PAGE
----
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Vol. 8. Issue 2.
Pages 2280-2289 (April 2019)
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Vol. 8. Issue 2.
Pages 2280-2289 (April 2019)
Original article
DOI: 10.1016/j.jmrt.2019.03.008
Open Access
Effect of extrusion welding locations on the corrosion of AM30 alloy extrudate
Nabeel Alharthia,b, El-Sayed M. Sherifb,c,
Corresponding author

Corresponding author.
, Hany S. Abdob,d, Hamad F. Alharbia, Wojciech Z. Misioleke
a Mechanical Engineering Department, King Saud University, P.O. Box 800, Al-Riyadh 11421, Saudi Arabia
b Center of Excellence for Research in Engineering Materials (CEREM), King Saud University, P.O. Box 800, Al-Riyadh 11421, Saudi Arabia
c Electrochemistry and Corrosion Laboratory, Department of Physical Chemistry, National Research Centre, El-Buhouth St., Dokki, 12622 Cairo, Egypt
d Mechanical Design and Materials Department, Faculty of Energy Engineering, Aswan University, Aswan 81521, Egypt
e Loewy Institute & Materials Science and Engineering Department, Lehigh University, Bethlehem, PA 18015, USA

  • The fabrication of an extrudate of AM30 magnesium alloy has been carried out.

  • Effects of the location of extrusion welding on the corrosion behavior was studied.

  • The corrosion of the extrudate after varied exposure periods of time was reported.

  • The corrosion resistance of AM30 extrudate increases with prolonging exposure time.

  • The intensity of corrosion varies with changing the location of the extrusion welding.

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Figures (13)
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Tables (2)
Table 1. The corrosion parameters obtained from polarization curves of the different extruded AM30 alloys in 3.5% NaCl solution.
Table 2. EIS parameters obtained for the extruded AM30 alloys in 3.5% NaCl solutions.
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Additional material (1)

The effect of extrusion welding at three different locations on the corrosion of a magnesium alloy (AM30) extrudate after being immersed in 3.5% NaCl solutions for 1h, 12h, and 24h has been investigated. Different electrochemical methods namely, cyclic polarization, open-circuit potential, electrochemical impedance spectroscopy, and current–time measurements were employed. The corroded surfaces were characterized using various spectroscopic analyses. All electrochemical measurements confirmed that the corrosion of the Mg alloy extrudate changes depending on the location of the extrusion welding, which affects the values of the obtained corrosion current, corrosion rate, and corrosion resistance. The severity of corrosion was found to decrease with prolonging the exposure periods of time in the chloride solutions for all taken samples at the different locations of the extrusion welding. This was further confirmed by the scanning electron microscopy micrographs and the energy dispersive X-ray profiles taken for the corroded surfaces of the different extruded AM30 samples.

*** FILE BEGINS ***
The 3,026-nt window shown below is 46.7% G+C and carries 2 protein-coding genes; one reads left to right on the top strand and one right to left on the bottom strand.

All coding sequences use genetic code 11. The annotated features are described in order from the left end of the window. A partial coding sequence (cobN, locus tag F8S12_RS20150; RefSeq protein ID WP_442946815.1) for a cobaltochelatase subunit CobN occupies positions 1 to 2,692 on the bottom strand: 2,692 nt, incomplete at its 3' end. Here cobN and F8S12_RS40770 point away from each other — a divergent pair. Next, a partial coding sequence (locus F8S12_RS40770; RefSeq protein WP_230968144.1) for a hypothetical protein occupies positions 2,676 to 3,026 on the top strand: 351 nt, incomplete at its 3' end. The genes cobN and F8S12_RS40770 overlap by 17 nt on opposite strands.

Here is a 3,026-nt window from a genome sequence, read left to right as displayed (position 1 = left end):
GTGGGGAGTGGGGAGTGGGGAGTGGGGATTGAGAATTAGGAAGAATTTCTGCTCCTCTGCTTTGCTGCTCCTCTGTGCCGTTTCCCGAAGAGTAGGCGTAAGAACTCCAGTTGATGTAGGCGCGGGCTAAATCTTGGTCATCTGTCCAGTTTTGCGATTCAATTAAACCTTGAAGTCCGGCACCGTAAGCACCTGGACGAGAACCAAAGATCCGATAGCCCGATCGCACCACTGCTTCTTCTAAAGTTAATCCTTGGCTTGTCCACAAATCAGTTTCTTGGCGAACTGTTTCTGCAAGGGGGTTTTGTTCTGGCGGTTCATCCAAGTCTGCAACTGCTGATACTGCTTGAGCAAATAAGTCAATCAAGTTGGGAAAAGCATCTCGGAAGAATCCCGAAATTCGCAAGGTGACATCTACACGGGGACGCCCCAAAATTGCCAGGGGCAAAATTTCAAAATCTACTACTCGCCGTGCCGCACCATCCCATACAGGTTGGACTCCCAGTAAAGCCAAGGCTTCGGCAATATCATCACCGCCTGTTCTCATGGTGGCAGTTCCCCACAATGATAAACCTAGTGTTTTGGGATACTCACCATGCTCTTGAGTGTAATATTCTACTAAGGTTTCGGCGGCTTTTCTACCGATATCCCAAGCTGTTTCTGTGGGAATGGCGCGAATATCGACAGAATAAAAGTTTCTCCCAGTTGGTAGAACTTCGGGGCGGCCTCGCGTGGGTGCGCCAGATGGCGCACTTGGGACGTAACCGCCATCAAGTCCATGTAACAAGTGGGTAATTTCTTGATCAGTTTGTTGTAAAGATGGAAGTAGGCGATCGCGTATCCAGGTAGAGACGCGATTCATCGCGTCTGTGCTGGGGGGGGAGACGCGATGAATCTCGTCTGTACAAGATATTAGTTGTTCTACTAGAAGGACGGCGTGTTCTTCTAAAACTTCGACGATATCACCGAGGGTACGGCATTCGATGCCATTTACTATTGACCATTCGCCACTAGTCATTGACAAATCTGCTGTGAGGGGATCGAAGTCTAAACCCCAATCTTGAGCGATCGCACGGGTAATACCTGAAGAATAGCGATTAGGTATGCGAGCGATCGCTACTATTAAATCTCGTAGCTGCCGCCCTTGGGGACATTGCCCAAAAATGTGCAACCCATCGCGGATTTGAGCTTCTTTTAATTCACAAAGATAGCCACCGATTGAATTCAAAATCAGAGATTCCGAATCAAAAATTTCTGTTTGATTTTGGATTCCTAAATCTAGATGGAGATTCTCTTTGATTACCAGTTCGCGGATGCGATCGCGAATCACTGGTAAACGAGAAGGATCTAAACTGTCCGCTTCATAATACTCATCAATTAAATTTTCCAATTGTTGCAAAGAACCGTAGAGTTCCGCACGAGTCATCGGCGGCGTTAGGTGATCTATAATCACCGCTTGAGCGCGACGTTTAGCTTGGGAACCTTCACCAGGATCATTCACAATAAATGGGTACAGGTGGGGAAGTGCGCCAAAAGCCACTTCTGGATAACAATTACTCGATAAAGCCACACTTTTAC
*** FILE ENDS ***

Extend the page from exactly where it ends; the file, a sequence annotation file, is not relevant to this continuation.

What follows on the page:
Magnesium alloys
Extrusion welding
Cyclic polarization
Full Text

Magnesium and its alloys have been extensively used in various applications [1–3]. This is because of the good characteristics of these materials, which includes their low density and being the lightest of all structural metallic materials, excellent damping properties, etc. [2–6]. The fact that Mg is very reactive metal with high electron negative potential makes it covered with a thin film of its oxide, which in turn is non compacted and dense and does not protect against environmental exposure [7]. An active corrosion of Mg takes place in chloride solutions, due to the penetration of chloride ions to the magnesium oxide film and reacting with Mg itself causing its rapid dissolution [5–9]. The low corrosion resistance of Mg and some of its alloys, particularly in chloride containing media, is related to many factors such as their microstructure, alloying elements, grain size, and the presence of the precipitates [8,9]. The high corrosion susceptibility of Mg alloys can be also increased through the presence of impurities and second phases within the alloy causing a local galvanic corrosion of the alloy matrix [6].

Several attempts have been implemented to increase the poor corrosion resistance of Mg alloys. Among those approaches is the surface treatment through the use of chemical conversion coatings, which has proven a limited stand-alone protection in selected applications [10–16]. Some coatings, such as the porous anodized ones are not suitable in harsh environments, particularly if they are not sealed with a resin or paint. Moreover, the metallic coatings can be used only under some conditions due to their high costs [12]. Modifying the corrosive environment via the use of corrosion inhibitors have been also proposed to eliminate the corrosion of Mg and its alloys [17,18]. These inhibitors mitigate the corrosion of materials via numerous mechanisms such as adsorption onto the surface to form a protective layer that isolates it from being attacked by the surrounding environments [19]. The addition of alloying elements can be also employed to enhance the corrosion resistance of Mg. The most known Mg alloys with high corrosion resistances are those containing low percentages of Cu, Ni, and Fe as alloying elements. If these alloying elements are used in high amounts, the dissolution of Mg will rapidly take place via galvanic corrosion and the alloying elements will act as cathodes having small hydrogen overvoltage [5,8,9].